Citation:Götte M (2007) Should We Include Connection Domain Mutations of HIV-1 Reverse Transcriptase in HIV Resistance Testing? PLoS Med 4(12): e346. doi:10.1371/journal.pmed.0040346
Published: December 1, 2007
Copyright: © 2007 Matthias Götte. This is an open-access article distributed under the terms of the Creative Commons Attribution License, which permits unrestricted use, distribution, and reproduction in any medium, provided the original author and source are credited.
Funding: The author is recipient of a national career award from the Canadian Institutes of Health Research. He received no specific funding for this article.
Competing interests: The author has declared that no competing interests exist.
Abbreviations: 3TC, lamivudine;ATP, adenosine triphosphate;AZT, zidovudine;NRTI, nucleoside analogue reverse transcriptase inhibitors;NNRTI, non-nucleoside analogue reverse transcriptase inhibitors;NVP, nevirapine;RNase H, ribonuclease H;RT, reverse transcriptase;TAM, thymidine analogue–associated mutation
Despite the remarkable achievements in discovery and development of antiretroviral agents for the treatment of infection with human immunodeficiency virus type 1 (HIV-1), drug resistance remains a major reason for viral rebound and treatment failure. Therefore, resistance testing has become an important tool in clinical decision making. HIV genotype testing, to look for mutations that confer drug resistance, is now widely established as the standard of care to guide treatment in the context of both primary infection and virological failure .
Phenotypic resistance testing involves drug susceptibility measurements in cell-based in vitro assays. Differences between wild type viral strains with no known resistance-conferring mutations and patient-derived HIV variants are usually expressed in drug concentrations required to inhibit virus replication by 50% (IC50). Both genotypic and phenotypic assays provide important information that helps to predict changes in drug efficacies in the context of resistance. HIV genotyping is more widespread, in part because of its lower cost.
Limitations of Genotypic Testing
Several clinical trials showed a beneficial effect of resistance testing [2–6]. However, there are also intrinsic limitations and caveats associated with the practical use of genotyping.
First of all, the genotyping data need to be translated into predicted levels of resistance to antiretrovirals, which requires interpretation. Analysis of genotypic testing is complicated when treatment has lead to complex resistance patterns with multiple mutations . The effect of a single amino acid substitution on measurable changes in drug susceptibility can sometimes markedly vary depending on the presence of other mutations or polymorphisms. Resistance or decreased susceptibility to a given drug is therefore a continuum between the two extremes of “fully sensitive” and “no antiretroviral activity,” rather than an all-or-nothing phenomenon.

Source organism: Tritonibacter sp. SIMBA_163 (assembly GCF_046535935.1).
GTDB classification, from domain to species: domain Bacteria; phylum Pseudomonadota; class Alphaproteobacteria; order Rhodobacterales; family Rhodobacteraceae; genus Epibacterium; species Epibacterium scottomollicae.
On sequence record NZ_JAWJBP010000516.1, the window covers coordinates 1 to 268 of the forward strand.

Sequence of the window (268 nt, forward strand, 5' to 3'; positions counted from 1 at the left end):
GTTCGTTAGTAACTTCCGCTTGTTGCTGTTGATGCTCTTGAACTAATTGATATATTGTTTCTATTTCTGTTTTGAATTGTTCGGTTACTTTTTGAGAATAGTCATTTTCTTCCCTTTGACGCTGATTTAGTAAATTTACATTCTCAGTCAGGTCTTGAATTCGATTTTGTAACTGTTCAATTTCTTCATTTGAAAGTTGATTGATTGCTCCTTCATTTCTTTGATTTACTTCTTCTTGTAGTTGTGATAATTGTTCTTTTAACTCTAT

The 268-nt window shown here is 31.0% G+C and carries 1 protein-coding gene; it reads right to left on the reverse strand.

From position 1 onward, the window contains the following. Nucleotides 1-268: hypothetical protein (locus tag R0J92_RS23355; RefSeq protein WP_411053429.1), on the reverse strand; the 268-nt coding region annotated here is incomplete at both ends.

Linked Research Article
This Perspective discusses the following new study published in PLoS Medicine:
Yap SH, Sheen CW, Fahey J, Zanin M, Tyssen D, et al. (2007) N348I in the connection domain of HIV-1 reverse transcriptase confers zidovudine and nevirapine resistance. PLoS Med 4(12): e335. doi:10.1371/journal.pmed.0040335
Analyzing HIV sequences from a Canadian cohort, Gilda Tachedjian and colleagues identify a common mutation in a little-studied domain of reverse transcriptase that confers resistance to two drug classes.
Drug hypersusceptibility (see Glossary) and resensitization effects add to the problems in translating genotypes into phenotypes. For instance, the M184V mutation in HIV-1 reverse transcriptase (RT) confers a high level of resistance to lamivudine (3TC) and was also shown to counteract resistance to zidovudine (AZT) in the presence of thymidine analogue–associated mutations (TAMs) . Antagonistic mutations and complex resistance patterns are important reasons for apparent genotype–phenotype discordances that are often described when both genotypic and phenotypic test results are available.
Moreover, routine sequencing protocols do not cover the entire HIV genome and therefore standard genotyping systems need to be seen as surrogates of the whole genome. For practical, technical, and economical reasons, most assays involve only portions of the drug target.
Two classes of commonly used antiretroviral drugs target RT, the enzyme that copies HIV's RNA genome into DNA, leading to viral persistence in the host cell and ultimately to production of new HIV particles. Nucleoside analogue RT inhibitors (NRTIs), the first of these drug classes, are incorporated into the DNA that is being synthesized and act by preventing its further growth. The incorporated NRTI acts like a chain-terminator that prevents further addition of natural nucleotides. The second class of drugs, non-nucleoside RT inhibitors (NNRTIs), bind to RT in a manner that alters the active site and prevents it from performing DNA synthesis. The N-terminal portion of the RT enzyme constitutes the polymerase active site and includes the binding site for both NRTIs and NNRTIs. Because most NRTI and NNRTI resistance mutations are clustered around the polymerase active site and the proximate binding site for NNRTIs [9–12], routine genotypic analysis of mutations in this protein includes only about 300 or even fewer of the N-terminal amino acids, even though the entire HIV-1 RT protein encompasses 560 amino acids. However, growing evidence suggests that mutations outside the N-terminal region can likewise contribute to resistance to RT inhibitors.
Box: Five Key Studies in the Field